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Illustration: Rebecca Zisser/Axios

Chinese President Xi Jinping and Indian Prime Minister Narendra Modi will have one big goal for their summit today: dial down the tensions in a relationship that's full of them.

The big picture: As China ramps up its investments in South Asia through its trillion-dollar Belt and Road Initiative, India feels increasingly encircled — and threatened. India sees itself as China's equal, but Beijing doesn't see it that way at all. That makes cooperation difficult.

The points of tension

1) Beijing's growing investment in Pakistan — India's rival.

China has had a long relationship with Pakistan, selling arms and engaging in technology knowledge transfers. But with its Belt and Road infrastructure initiative, China is making unprecedented economic investments in the country, says Sameer Lalwani, co-director of the Stimson Center's South Asia program.

India and Pakistan have been at odds since 1947, when the two split into separate countries. One flashpoint in their fraught relationship is Kashmir, a disputed region where India, Pakistan and China each claim a piece of land.

  • As part of its investment in Pakistan, China has built a railroad that passes through Pakistani-administered Kashmir. India has questioned the decision to develop infrastructure in territory that is actively disputed.

2) Border disputes that could flare up again.

In the summer of 2017, Indian and Chinese troops engaged in a 73-day standoff in Doklam, a part of Tibet where both China and India-backed Bhutan have territory. The conflict was over China's intention to build a road through Bhutan's piece of Doklam.

  • China and India sent troops home for the winter, but now they're returning to their stations — so the summer months are when border disputes could start again, says Shailesh Kumar, Asia director at the Eurasia Group.
  • Ahead of the summit, Chinese vice foreign minister Kong Xuanyou told reporters that the face-off “reflected the somewhat lack of mutual trust between the two countries."

3) China's increased presence in the Indian Ocean — India's sphere of influence.

Beijing is investing in South Asian countries like Nepal, Sri Lanka and Bangladesh. India can't keep up with the scale and speed of Chinese investment, and New Delhi worries that it could lose influence in its own neighborhood.

What Xi wants

The biggest get for Xi would be if India agreed to sign onto the Belt and Road Initiative, Axios contributor Bill Bishop says. While all of India's neighbors have accepted Xi's vision, New Delhi remains a giant holdout.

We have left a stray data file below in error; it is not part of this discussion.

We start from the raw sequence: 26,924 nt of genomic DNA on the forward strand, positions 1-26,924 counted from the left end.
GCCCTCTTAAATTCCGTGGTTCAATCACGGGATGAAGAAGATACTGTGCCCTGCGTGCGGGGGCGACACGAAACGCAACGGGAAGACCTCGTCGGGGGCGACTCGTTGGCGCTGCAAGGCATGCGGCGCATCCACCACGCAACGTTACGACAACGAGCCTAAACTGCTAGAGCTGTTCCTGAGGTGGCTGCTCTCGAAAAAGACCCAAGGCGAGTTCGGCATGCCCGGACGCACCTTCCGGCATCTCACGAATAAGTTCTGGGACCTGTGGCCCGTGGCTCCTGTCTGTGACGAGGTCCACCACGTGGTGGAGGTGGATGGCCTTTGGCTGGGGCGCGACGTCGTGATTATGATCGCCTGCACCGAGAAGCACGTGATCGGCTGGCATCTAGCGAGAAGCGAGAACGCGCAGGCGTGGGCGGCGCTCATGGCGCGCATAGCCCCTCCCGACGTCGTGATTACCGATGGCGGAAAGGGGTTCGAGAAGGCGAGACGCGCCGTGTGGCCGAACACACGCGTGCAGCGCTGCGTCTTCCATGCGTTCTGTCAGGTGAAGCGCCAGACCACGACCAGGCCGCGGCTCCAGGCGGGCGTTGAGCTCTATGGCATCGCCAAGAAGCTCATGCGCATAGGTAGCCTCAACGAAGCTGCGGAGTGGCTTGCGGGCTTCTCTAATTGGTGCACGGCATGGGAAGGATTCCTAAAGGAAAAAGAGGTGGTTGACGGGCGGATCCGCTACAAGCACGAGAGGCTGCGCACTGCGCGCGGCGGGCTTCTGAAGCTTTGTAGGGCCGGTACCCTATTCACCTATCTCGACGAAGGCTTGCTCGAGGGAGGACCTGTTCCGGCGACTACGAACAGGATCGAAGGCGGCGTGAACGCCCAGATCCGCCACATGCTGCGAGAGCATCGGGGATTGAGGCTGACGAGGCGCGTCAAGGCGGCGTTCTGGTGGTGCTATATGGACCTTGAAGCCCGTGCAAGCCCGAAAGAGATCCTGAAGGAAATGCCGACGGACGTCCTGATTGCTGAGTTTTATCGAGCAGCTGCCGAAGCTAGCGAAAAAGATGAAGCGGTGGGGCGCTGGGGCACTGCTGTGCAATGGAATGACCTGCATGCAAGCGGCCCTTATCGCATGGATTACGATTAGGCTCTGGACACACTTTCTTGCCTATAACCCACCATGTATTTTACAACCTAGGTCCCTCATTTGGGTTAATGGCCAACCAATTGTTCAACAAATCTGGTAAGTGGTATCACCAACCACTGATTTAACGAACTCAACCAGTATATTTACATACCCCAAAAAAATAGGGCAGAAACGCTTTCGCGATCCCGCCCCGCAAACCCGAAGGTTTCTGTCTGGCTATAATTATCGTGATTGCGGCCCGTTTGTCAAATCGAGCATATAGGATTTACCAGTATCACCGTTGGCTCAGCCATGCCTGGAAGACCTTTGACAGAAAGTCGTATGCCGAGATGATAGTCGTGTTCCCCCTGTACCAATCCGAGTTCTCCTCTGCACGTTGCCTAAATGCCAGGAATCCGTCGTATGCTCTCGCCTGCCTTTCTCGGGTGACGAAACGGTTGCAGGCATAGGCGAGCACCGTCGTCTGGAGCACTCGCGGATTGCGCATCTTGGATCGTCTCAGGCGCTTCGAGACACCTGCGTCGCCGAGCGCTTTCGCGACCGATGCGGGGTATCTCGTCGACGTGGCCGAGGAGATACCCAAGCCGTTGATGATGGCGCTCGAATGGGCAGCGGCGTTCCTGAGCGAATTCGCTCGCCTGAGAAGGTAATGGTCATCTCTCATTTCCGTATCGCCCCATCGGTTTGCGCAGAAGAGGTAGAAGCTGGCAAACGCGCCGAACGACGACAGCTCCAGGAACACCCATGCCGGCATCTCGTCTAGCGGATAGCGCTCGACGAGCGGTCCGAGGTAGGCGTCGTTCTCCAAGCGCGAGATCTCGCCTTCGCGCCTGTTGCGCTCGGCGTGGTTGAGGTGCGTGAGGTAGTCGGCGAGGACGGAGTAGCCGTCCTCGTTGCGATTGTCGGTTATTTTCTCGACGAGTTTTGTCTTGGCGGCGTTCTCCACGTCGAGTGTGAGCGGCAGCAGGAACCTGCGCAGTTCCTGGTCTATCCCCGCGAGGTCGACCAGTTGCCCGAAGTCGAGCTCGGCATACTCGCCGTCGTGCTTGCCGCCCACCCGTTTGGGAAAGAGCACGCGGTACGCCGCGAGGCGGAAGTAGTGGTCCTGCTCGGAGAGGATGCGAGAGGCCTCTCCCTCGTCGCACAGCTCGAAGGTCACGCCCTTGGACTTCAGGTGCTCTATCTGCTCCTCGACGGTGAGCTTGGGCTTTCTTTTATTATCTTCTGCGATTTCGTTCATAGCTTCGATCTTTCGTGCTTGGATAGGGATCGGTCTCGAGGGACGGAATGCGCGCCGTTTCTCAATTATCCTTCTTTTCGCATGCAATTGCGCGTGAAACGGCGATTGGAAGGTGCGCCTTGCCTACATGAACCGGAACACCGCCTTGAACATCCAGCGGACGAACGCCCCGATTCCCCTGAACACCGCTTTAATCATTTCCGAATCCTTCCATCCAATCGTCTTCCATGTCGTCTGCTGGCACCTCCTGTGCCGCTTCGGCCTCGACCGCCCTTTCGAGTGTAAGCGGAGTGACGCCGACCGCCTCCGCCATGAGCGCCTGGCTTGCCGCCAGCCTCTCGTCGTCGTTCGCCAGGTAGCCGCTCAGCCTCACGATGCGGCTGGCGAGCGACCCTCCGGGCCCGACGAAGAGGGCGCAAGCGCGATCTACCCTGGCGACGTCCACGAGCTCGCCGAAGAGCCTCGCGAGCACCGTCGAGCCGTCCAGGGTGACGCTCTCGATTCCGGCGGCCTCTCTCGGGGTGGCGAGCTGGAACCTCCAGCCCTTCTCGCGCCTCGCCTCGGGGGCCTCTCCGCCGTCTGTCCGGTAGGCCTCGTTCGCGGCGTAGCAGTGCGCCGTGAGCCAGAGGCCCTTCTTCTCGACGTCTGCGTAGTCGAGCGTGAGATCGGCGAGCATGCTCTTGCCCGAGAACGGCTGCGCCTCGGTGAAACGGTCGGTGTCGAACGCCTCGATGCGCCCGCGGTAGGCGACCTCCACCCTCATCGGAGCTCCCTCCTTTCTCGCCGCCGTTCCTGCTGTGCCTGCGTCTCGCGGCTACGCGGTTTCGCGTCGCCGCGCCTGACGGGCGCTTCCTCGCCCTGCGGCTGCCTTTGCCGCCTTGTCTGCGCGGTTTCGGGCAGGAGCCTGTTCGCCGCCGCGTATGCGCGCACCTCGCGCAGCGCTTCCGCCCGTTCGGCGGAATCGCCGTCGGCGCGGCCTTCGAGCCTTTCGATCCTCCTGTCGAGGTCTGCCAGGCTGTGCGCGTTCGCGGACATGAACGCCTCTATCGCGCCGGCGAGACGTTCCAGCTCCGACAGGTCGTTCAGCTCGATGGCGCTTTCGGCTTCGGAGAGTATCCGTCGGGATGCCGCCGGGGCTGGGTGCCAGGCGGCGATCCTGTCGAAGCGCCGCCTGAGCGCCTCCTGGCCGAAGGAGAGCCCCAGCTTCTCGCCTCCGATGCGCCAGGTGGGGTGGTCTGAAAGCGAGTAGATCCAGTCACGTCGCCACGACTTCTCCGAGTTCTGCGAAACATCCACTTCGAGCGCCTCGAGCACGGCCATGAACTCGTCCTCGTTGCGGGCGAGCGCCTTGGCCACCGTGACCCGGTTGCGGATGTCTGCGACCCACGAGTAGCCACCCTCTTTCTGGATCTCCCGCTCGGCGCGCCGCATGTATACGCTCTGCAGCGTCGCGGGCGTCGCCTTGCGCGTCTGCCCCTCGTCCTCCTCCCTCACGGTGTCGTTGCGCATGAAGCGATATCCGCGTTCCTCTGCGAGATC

• Yes, but: "Both countries see themselves as global players, and both countries want to have a role in Asia's future," says Aparna Pande, an expert on South Asia at the Hudson Institute. Modi is unlikely to join the Initiative, which he sees as a Chinese effort to undermine India's influence in Asia, she says.
What Modi wants

The prime minister needs to demonstrate to the Indian people that he's capable of managing India's relationship with the other Asian giant. He's entering a period of tense regional elections and putting out domestic fires at the same time.

"The last thing Modi wants is a huge issue with China lingering over him because it gives the opposition one more thing to hit him on."
— Shailesh Kumar, Eurasia Group

The bottom line: India will eventually accept China's presence in the South Asian subcontinent. But the problem India has with China, according to Evan Feigenbaum, deputy assistant secretary of state for South Asia under President George W. Bush, is "to sort through what's just economic gravity and what's nefarious and directed at India."

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Children were among up to 17 American Christian missionaries and their relatives kidnapped by a gang in Haiti on Saturday, the New York Times first reported.

Details: The missionaries had just left an orphanage and were traveling by bus to the airport to "drop off some members" and were due to travel to another destination when the gang struck in Port-au-Prince, Haitian security officials said, per the NYT.

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Melbourne's stay-at-home orders will end five days earlier than planned, officials in Australia's second-biggest city announced Sunday.

Why it matters: The capital of the state of Victoria has had six lockdowns totaling 262 days since March last year. That means Melbourne spent longer under lockdown than "any other city in the world" during the pandemic, Reuters notes.